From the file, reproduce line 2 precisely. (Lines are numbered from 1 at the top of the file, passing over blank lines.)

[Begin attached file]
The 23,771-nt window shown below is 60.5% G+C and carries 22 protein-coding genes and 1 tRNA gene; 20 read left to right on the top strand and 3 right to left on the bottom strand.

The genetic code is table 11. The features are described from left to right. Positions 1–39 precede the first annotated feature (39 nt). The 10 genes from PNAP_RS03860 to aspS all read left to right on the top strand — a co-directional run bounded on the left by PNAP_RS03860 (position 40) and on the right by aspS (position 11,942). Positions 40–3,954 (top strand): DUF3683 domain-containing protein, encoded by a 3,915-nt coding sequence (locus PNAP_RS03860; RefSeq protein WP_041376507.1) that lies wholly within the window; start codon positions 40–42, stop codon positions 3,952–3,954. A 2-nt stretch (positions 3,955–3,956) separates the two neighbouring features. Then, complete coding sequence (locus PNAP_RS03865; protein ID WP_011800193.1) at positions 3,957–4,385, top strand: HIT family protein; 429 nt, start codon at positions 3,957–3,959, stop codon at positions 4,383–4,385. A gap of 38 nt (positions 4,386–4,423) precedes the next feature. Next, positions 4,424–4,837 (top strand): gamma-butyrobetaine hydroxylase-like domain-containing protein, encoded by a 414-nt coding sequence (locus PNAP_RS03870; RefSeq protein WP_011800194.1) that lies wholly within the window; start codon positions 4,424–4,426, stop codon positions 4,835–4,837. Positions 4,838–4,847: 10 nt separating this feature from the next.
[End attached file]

The genetic code is table 11. The features are described from left to right. Positions 1–39 precede the first annotated feature (39 nt). The 10 genes from PNAP_RS03860 to aspS all read left to right on the top strand — a co-directional run bounded on the left by PNAP_RS03860 (position 40) and on the right by aspS (position 11,942). Positions 40–3,954 (top strand): DUF3683 domain-containing protein, encoded by a 3,915-nt coding sequence (locus PNAP_RS03860; RefSeq protein WP_041376507.1) that lies wholly within the window; start codon positions 40–42, stop codon positions 3,952–3,954. A 2-nt stretch (positions 3,955–3,956) separates the two neighbouring features. Then, complete coding sequence (locus PNAP_RS03865; protein ID WP_011800193.1) at positions 3,957–4,385, top strand: HIT family protein; 429 nt, start codon at positions 3,957–3,959, stop codon at positions 4,383–4,385. A gap of 38 nt (positions 4,386–4,423) precedes the next feature. Next, positions 4,424–4,837 (top strand): gamma-butyrobetaine hydroxylase-like domain-containing protein, encoded by a 414-nt coding sequence (locus PNAP_RS03870; RefSeq protein WP_011800194.1) that lies wholly within the window; start codon positions 4,424–4,426, stop codon positions 4,835–4,837. Positions 4,838–4,847: 10 nt separating this feature from the next.